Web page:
A group of people sitting at a table with papers.

What is a Deposition?

Have you been served a subpoena to give a deposition in a lawsuit? 

If so, chances are you have some questions about what the experience will be like. You may even be feeling nervous or stressed about appearing in a legal proceeding. Most people have never participated in a deposition before, so it is normal to feel uncertain. It is also helpful to understand some basics about depositions. 

This guide will cover some common questions to make the process less daunting. It will address things like what a deposition is and what happens during these proceedings. The guide will also provide some tips to help you give precise and accurate testimony. Keep reading to learn more. 

What Happens at a Deposition?

The first thing you’re probably wondering is, “What does a deposition mean in law?†

A deposition is an oral statement given by a witness in a civil lawsuit. The person being deposed (otherwise known as the deponent) is typically a key witness to the lawsuit or has some connection to the parties bringing it forth. The deposition takes place before the trial, outside of a courtroom, and is given under oath. 

Depositions are critical for several reasons:

  • To learn the facts of the case. By questioning a witness, you may gain relevant information about the case. 
  • To preserve details. Trials may take several months or even years to begin. Taking a deposition is an excellent way to preserve the details of a case before they forget details. 
  • To hold a witness accountable. Taking a deposition memorializes a witnesses’ testimony. If they later change their testimony during the trial, an attorney can hold the witness accountable with the deposition.  
  • To preserve testimony. A witness may become ill, disappear, or pass away during the trial, but a deposition preserves their testimony.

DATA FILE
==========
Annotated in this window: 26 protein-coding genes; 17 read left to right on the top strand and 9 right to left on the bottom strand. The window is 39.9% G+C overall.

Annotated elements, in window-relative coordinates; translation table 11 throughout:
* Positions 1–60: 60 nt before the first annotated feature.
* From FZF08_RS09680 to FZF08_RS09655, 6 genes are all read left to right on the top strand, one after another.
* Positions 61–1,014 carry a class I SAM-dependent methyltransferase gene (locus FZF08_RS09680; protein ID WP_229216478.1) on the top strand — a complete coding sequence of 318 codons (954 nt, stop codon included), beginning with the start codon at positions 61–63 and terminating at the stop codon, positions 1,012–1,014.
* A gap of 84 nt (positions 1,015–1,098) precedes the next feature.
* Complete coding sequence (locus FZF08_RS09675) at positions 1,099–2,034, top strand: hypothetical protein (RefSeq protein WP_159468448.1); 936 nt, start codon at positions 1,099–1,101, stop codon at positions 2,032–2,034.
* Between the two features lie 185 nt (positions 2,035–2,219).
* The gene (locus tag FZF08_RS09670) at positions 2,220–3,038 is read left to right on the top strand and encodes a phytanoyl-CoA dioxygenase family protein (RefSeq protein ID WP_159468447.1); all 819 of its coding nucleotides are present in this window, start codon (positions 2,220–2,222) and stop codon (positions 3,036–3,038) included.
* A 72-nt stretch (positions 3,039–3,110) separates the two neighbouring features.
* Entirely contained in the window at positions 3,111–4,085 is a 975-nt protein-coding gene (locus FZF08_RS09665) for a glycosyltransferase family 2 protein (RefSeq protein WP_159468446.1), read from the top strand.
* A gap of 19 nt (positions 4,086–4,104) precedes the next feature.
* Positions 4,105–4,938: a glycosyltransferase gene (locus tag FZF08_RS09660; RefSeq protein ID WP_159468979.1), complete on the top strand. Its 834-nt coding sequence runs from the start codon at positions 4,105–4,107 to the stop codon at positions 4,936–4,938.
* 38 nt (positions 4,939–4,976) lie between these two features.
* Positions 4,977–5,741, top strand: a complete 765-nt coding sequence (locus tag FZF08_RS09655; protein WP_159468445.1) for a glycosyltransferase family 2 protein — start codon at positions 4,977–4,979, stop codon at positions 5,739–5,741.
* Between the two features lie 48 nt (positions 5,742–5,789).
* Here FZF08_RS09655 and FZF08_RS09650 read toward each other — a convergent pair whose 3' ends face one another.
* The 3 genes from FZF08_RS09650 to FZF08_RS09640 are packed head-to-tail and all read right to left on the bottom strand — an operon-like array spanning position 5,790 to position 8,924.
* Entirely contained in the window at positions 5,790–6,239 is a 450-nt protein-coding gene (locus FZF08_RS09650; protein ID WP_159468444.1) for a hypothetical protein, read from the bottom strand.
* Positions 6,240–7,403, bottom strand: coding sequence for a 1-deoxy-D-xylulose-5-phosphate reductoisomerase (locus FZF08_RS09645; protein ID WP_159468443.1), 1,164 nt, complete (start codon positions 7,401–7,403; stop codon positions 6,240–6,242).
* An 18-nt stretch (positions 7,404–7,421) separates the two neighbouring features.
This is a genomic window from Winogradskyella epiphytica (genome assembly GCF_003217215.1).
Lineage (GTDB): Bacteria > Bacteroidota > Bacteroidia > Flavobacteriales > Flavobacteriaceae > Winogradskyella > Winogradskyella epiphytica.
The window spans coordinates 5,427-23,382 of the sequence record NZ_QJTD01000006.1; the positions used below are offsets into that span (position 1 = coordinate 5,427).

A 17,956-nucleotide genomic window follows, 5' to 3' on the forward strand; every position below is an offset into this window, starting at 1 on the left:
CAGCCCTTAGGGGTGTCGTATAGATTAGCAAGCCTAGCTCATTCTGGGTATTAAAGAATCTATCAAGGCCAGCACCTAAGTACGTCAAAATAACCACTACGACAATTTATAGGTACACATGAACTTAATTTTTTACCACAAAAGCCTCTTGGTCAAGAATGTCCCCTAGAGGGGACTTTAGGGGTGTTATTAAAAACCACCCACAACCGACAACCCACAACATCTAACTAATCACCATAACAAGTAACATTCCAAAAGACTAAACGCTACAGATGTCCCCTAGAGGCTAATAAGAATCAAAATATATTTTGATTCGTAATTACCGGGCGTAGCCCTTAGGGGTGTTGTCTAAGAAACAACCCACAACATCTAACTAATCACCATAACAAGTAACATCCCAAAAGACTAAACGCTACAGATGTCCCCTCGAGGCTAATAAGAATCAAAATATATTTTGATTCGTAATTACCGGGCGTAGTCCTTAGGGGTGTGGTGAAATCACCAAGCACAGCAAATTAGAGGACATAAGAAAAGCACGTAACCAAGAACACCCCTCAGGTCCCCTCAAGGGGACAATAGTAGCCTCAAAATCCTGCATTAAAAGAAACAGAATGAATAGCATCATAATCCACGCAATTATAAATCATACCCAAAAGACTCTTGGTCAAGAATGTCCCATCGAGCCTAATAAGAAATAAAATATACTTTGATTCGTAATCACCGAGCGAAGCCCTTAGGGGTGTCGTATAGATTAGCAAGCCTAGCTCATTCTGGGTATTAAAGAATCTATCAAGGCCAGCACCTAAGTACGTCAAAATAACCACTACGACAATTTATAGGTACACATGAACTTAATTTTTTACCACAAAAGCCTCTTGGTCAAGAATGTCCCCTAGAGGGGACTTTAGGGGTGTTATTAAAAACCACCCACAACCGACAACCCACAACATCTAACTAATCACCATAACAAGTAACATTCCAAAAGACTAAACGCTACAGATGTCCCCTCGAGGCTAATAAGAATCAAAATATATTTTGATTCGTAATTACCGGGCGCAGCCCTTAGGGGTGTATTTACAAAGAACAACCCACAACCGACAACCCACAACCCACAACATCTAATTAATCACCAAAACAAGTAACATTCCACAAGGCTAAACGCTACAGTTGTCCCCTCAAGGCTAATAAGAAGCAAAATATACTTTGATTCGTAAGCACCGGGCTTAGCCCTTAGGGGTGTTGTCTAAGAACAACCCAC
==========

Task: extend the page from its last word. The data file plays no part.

Keep in mind that although they take place outside of courtrooms, depositions are official court proceedings. A lawyer may introduce them at trial, and they often do, in which case a judge and a jury will hear the deposition. 

Deposition examples include written transcripts, videotapes, or both in some cases. 

What is a Deposition Testimony and Why Do I Have to Give One?

To answer this question, you must understand what discovery is. 

Discovery is a formal legal process when both parties to a lawsuit have the opportunity to obtain evidence. They look for things that can help and hurt their case, and each side exchanges information they will present at trial. 

Contrary to what we see in the movies, surprises are uncommon at trial. Instead, each side knows exactly what witnesses will be called and what evidence will be given. 

Taking depositions is one of the most common discovery methods. Because they are critical, witnesses can be compelled to provide testimony, even if they are an unrelated thirty party or otherwise unwilling to testify.  

How Does a Deposition Work? What Happens at a Deposition?

It’s helpful to understand how a deposition works before you give testimony. 

Most depositions occur in a law office, though sometimes they are done in a medical office or a business conference room. The room’s setup is generally the same wherever you give your deposition. There is usually a long conference room table, and a court reporter sits at one end. This person records every word that is said and later produces a transcript.  

You and your personal injury attorney sit on one side of the table, and the opposing lawyer (and perhaps the client) sit opposite you. If both parties agree, there may be other people present. The lawyers ask you questions related to the lawsuit. First, your attorney conducts a direct examination, and then the opposing attorney conducts a cross-examination. 

A deposition can last anywhere from just a few minutes to multiple days. Sometimes lawyers are only interested in a few facts, while in more complex cases, the facts may require multiple days of testimony. 

Be aware that a deposition can be videotaped, and you may also be asked to answer an interrogatory. Interrogatories are written questions that one side submits to the other.

You have to answer them in writing, which is done under oath. 

Is a Deposition Serious?

Depositions are indeed serious matters. What a witness says in a deposition is very important, as they are under oath. Any testimony given is legally binding sworn testimony, and false statements come with serious civil and criminal penalties.